John Wayne, the Hollywood legend of Westerns, war movies and everything in between is one of the most famous and inspirational leads to come out of the Golden era of filmmaking. Having worked on over 170 productions, he was a true master of his craft. Not only that, he was extremely outspoken about his anti-communism beliefs.
Communism is a philosophical, social, political, and economic ideology and movement whose ultimate goal is the establishment of a communist society, namely a socioeconomic order structured upon the ideas of common ownership of the means of production and the absence of social classes, money, and the state. As one of the most famous people on the planet, Wayne’s public displays of anti-communism were dangerous to those he opposed. So dangerous in fact, that Wayne’s life had been in danger. Join us as we take a look at John Wayne’s dark connection to communism.
The power of movies
It’s an odd thing, but it seems that dictators absolutely love movies. I mean, who doesn’t? But in the hands of the wrong people, those with absolute power for example, movies can be a dangerous thing. Gaddafi, the Libyan revolutionary, politician and political theorist was condemned by many as a dictator whose authoritarian administration systematically violated human rights and financed global terrorism. Alongside that, he had a channel set up just to play his favorite movie, his one favorite movie.
Kim Jong-Il, the second Supreme Leader of North Korea, led the North Korean government to be known as among the world’s most repressive governments. They had up to 200,000 political prisoners according to U.S. and South Korean officials, with no freedom of the press or religion, political opposition or equal education. Virtually every aspect of political, social, and economic life was, and still is, controlled by the government. Kim kidnapped his favorite actors and actresses to star in North Korea’s movies. Then, Kim moved into directing his own movies. Kim Jong-Il made several films.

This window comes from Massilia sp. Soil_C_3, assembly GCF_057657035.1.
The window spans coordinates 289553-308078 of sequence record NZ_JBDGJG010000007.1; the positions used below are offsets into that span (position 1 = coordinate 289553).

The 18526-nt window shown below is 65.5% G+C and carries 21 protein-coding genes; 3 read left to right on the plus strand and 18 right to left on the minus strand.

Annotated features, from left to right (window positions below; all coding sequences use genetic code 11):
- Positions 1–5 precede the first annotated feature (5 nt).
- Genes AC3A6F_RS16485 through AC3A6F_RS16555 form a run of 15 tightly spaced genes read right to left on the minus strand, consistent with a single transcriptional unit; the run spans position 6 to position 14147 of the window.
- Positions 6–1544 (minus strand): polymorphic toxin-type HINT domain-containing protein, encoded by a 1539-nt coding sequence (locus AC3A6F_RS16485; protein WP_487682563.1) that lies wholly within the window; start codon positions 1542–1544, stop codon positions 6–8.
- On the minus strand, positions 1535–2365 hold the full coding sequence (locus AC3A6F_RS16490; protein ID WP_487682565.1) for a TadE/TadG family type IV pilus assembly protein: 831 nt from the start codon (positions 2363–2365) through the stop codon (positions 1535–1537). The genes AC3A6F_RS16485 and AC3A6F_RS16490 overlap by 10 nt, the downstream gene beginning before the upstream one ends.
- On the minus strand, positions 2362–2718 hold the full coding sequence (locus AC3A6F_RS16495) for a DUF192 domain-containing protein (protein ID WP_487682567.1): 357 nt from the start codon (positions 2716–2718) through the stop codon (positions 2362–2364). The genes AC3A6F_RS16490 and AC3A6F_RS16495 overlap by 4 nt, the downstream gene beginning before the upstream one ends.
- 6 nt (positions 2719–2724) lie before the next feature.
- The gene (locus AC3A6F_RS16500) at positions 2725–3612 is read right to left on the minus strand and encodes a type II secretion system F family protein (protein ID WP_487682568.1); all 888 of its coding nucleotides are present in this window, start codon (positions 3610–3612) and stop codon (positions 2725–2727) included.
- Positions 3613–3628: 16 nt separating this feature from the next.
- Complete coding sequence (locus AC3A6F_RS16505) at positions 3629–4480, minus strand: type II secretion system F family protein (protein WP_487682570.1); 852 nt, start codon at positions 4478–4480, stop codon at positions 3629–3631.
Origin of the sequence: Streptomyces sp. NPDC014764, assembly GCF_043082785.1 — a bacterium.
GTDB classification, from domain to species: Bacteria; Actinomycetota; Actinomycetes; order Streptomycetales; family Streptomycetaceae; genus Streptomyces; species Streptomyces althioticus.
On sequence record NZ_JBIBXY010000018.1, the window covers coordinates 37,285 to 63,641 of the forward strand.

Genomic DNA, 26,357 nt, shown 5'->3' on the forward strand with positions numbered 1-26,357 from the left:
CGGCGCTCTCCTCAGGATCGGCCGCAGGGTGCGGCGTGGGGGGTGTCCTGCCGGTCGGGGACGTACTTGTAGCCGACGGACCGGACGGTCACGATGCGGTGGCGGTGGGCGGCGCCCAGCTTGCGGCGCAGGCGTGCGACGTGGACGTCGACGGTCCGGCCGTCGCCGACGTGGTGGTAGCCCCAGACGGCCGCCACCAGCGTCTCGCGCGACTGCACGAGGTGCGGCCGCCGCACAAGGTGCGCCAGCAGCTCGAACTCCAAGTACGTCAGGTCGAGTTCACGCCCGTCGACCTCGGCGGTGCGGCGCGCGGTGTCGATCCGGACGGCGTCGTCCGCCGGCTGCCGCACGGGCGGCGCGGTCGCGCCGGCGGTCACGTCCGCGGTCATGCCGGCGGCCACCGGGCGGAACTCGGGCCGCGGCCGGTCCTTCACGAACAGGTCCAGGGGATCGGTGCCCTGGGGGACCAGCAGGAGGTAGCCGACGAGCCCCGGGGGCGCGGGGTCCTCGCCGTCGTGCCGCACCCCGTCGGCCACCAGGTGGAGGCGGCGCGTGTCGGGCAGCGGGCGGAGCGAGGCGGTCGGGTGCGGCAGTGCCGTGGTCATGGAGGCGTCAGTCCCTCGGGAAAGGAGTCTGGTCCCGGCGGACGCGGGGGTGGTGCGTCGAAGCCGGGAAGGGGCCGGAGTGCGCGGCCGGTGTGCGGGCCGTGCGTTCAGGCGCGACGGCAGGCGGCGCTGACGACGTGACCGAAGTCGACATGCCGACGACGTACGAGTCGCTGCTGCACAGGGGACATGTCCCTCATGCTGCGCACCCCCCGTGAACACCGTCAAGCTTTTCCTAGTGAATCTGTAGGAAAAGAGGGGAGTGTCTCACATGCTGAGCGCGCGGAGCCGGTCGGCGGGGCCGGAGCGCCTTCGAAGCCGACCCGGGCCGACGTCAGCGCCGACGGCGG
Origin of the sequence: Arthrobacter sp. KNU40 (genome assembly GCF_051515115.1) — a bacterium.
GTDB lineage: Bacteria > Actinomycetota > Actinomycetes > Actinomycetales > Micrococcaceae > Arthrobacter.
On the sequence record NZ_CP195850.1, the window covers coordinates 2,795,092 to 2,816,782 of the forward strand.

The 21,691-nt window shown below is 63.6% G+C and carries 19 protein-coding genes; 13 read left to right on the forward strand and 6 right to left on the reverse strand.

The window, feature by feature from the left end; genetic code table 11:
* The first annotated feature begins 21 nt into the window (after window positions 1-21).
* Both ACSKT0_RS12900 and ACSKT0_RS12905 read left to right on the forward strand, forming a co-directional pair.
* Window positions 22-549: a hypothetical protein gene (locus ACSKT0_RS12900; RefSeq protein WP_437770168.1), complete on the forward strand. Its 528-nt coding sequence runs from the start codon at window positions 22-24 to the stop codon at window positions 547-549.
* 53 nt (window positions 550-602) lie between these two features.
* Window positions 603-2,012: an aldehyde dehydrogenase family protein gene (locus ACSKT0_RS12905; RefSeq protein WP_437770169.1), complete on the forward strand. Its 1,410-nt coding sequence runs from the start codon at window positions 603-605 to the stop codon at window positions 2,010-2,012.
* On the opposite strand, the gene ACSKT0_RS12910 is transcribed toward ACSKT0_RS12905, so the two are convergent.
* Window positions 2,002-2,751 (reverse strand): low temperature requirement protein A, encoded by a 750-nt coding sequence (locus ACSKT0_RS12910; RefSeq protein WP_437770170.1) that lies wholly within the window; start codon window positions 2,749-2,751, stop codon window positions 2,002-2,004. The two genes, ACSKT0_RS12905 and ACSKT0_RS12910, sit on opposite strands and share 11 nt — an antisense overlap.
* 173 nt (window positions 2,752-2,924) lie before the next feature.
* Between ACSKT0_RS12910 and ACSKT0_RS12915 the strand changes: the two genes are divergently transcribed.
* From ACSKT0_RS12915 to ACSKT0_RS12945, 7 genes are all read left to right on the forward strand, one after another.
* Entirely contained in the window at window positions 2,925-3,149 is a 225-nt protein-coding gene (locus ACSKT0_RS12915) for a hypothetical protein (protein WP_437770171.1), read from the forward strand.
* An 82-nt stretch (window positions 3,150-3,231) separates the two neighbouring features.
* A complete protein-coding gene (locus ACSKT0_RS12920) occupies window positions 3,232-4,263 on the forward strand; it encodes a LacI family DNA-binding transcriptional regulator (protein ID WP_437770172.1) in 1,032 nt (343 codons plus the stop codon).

Benito Mussolini was an Italian politician and journalist who founded and led the National Fascist Party. He was Prime Minister of Italy from the March on Rome in 1922 until his deposition in 1943, and leader of Italian Fascism from the establishment of the Italian Fasces of Combat in 1919 until his execution in 1945 by Italian partisans. As dictator of Italy and founder of fascism, Mussolini inspired and supported the international spread of fascist movements during the interwar period. As a fan of movies and desire to direct his own, he pitched to Columbia pictures.
Saddam Hussein was an Iraqi politician, and the fifth President of Iraq. Hussein’s rule was a repressive dictatorship. The total number of Iraqis killed by the security services of Saddam’s government in various purges and genocides is conservatively estimated to be 250,000. Saddam’s invasions of Iran and Kuwait also resulted in hundreds of thousands of deaths. Hussein saw himself as a film director, and made a $30 million war epic.
Joseph Stalin was the Soviet Union’s ultimate censor. While global Communism was very much a growing threat, Stalin wanted it to continue to spread around the world, under Soviet leadership. Stalin saw how much power and influence films, as well as the stars in them, held over large audiences. He witnessed this in the Nazi German propaganda during the Second World War and he used it himself in order to further his own personality cult.